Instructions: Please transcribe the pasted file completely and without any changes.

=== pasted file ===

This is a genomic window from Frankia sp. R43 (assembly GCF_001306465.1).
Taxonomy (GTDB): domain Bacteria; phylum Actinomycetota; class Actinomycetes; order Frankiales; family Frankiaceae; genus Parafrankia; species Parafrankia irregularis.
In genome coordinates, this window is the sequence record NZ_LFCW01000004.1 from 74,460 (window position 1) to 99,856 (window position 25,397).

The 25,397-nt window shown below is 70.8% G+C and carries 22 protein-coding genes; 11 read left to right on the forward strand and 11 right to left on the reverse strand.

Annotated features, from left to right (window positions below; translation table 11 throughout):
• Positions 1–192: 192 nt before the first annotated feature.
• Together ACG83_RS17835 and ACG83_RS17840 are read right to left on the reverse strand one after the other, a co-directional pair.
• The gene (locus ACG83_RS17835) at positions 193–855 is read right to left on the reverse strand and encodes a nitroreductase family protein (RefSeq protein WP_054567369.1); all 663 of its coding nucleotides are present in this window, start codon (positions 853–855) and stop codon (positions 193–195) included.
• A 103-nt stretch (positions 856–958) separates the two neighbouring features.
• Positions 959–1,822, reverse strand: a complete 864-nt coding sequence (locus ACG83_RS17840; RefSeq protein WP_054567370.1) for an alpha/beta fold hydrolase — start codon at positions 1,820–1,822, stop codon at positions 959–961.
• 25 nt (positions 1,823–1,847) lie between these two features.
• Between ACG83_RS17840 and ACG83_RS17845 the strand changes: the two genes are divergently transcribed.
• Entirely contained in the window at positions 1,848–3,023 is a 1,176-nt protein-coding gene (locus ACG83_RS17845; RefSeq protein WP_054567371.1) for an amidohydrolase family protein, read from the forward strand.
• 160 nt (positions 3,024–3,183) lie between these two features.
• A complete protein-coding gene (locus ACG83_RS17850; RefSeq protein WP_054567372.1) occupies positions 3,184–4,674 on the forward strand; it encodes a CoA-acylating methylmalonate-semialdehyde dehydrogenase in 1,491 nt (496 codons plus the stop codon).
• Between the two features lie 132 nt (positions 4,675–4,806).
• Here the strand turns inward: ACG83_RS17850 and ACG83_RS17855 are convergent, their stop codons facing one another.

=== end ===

This is a genomic window from Frankia sp. R43 (assembly GCF_001306465.1).
Taxonomy (GTDB): domain Bacteria; phylum Actinomycetota; class Actinomycetes; order Frankiales; family Frankiaceae; genus Parafrankia; species Parafrankia irregularis.
In genome coordinates, this window is the sequence record NZ_LFCW01000004.1 from 74,460 (window position 1) to 99,856 (window position 25,397).

The 25,397-nt window shown below is 70.8% G+C and carries 22 protein-coding genes; 11 read left to right on the forward strand and 11 right to left on the reverse strand.

Annotated features, from left to right (window positions below; translation table 11 throughout):
• Positions 1–192: 192 nt before the first annotated feature.
• Together ACG83_RS17835 and ACG83_RS17840 are read right to left on the reverse strand one after the other, a co-directional pair.
• The gene (locus ACG83_RS17835) at positions 193–855 is read right to left on the reverse strand and encodes a nitroreductase family protein (RefSeq protein WP_054567369.1); all 663 of its coding nucleotides are present in this window, start codon (positions 853–855) and stop codon (positions 193–195) included.
• A 103-nt stretch (positions 856–958) separates the two neighbouring features.
• Positions 959–1,822, reverse strand: a complete 864-nt coding sequence (locus ACG83_RS17840; RefSeq protein WP_054567370.1) for an alpha/beta fold hydrolase — start codon at positions 1,820–1,822, stop codon at positions 959–961.
• 25 nt (positions 1,823–1,847) lie between these two features.
• Between ACG83_RS17840 and ACG83_RS17845 the strand changes: the two genes are divergently transcribed.
• Entirely contained in the window at positions 1,848–3,023 is a 1,176-nt protein-coding gene (locus ACG83_RS17845; RefSeq protein WP_054567371.1) for an amidohydrolase family protein, read from the forward strand.
• 160 nt (positions 3,024–3,183) lie between these two features.
• A complete protein-coding gene (locus ACG83_RS17850; RefSeq protein WP_054567372.1) occupies positions 3,184–4,674 on the forward strand; it encodes a CoA-acylating methylmalonate-semialdehyde dehydrogenase in 1,491 nt (496 codons plus the stop codon).
• Between the two features lie 132 nt (positions 4,675–4,806).
• Here the strand turns inward: ACG83_RS17850 and ACG83_RS17855 are convergent, their stop codons facing one another.